Convocation Speaker Inspires Students To Believe in Their Dreams
Vernice Armour, first African-American Female Combat Pilot
LAKELAND -- (Sept. 22, 2010) Vernice Armour held FSC students spellbound as she told of her experiences in Iraq and the life lessons she took away from two tours in the desert, at the opening student Convocation on Wednesday morning.
Armour, the nation's first African-American female combat pilot, told a packed Branscomb Auditorium audience that life is all about transition -- whether it's moving from college to career or from military to civilian life. She urged students not to let obstacles stand in the way of pursuing their dreams, just as she didn't let gender or race stop her dream of becoming a pilot in the Marines. "Everybody has obstacles," she says. "Acknowledge the obstacles, but don't give them power."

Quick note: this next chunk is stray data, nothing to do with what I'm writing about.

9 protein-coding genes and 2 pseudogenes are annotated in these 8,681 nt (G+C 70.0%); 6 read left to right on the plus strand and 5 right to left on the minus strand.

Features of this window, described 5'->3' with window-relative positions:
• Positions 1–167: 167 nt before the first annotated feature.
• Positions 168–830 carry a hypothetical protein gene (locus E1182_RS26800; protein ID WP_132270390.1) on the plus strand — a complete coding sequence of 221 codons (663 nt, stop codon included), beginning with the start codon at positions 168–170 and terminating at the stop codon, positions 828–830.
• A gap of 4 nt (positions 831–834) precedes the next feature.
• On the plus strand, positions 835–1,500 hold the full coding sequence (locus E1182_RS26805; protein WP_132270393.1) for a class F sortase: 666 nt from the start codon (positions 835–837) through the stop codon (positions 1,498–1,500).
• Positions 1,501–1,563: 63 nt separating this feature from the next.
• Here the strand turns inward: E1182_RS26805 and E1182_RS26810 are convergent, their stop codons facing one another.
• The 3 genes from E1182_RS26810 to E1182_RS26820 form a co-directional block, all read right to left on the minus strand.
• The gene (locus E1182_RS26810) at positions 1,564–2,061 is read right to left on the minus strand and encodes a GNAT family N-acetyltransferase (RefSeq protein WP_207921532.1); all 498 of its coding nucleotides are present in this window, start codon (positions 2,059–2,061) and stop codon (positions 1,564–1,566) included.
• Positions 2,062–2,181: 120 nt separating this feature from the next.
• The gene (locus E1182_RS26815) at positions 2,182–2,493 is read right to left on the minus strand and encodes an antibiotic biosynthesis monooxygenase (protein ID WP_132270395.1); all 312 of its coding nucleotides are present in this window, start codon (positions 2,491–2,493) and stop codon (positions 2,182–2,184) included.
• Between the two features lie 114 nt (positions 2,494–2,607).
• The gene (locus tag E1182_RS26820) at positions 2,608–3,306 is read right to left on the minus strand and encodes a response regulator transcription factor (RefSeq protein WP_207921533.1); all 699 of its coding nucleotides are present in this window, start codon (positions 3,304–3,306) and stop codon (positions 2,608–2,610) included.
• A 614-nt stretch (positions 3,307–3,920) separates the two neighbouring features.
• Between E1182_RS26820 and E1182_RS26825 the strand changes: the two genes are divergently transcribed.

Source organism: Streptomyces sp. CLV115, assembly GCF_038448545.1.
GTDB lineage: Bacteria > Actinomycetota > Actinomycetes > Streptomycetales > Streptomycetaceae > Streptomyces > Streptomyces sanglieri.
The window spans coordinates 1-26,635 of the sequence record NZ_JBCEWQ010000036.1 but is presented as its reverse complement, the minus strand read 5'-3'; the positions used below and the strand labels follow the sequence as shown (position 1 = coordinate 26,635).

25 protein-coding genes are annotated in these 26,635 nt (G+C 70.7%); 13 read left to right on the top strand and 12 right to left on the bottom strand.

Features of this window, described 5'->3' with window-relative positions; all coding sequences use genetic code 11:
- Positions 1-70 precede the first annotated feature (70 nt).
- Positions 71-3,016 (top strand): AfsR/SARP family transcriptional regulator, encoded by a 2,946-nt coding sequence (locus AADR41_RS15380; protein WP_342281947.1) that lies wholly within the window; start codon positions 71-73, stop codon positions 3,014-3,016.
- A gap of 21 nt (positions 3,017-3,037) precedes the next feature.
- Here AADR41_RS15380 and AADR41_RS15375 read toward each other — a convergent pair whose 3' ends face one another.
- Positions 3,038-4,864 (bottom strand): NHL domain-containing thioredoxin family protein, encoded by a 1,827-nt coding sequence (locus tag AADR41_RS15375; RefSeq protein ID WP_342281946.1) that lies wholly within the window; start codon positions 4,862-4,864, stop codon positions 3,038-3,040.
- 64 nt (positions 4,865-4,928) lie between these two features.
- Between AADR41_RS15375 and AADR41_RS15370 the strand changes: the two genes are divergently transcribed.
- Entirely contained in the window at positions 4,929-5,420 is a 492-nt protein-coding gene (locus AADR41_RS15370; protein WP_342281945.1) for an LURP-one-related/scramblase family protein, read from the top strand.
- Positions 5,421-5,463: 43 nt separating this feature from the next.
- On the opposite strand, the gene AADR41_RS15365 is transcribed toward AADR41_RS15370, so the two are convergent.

She had the audience repeat a favorite catch-phrase: "You can break through your reality with a break-through mentality."
Armour spoke on her childhood dream of becoming a police officer, and about enlisting in the military Reserves to train until she was old enough to attend the police academy. "We have to prepare for our passions," she said.
She served as the first African-American woman on the Nashville Police Department. In 1999, at Fort Bragg during her Reserve duty, she met with an African-American woman in a flight suit who inspired her next dream: combat pilot. And so, at age 24, she joined the Marines. Her presentation at Convocation included many inspiring recollections of her rescue missions.
Now working as a professional speaker, consultant, and trainer, Armour challenged the students to reach deep, discover their passions, and share their talents. "You're like an attack helicopter, just loaded up with all the passion and talents inside you," she said.
Recognizing veterans in the audience, and asking for a show of hands of friends and families of soldiers of the military, Armour said: "We're all in this together. One mission, one goal, one team."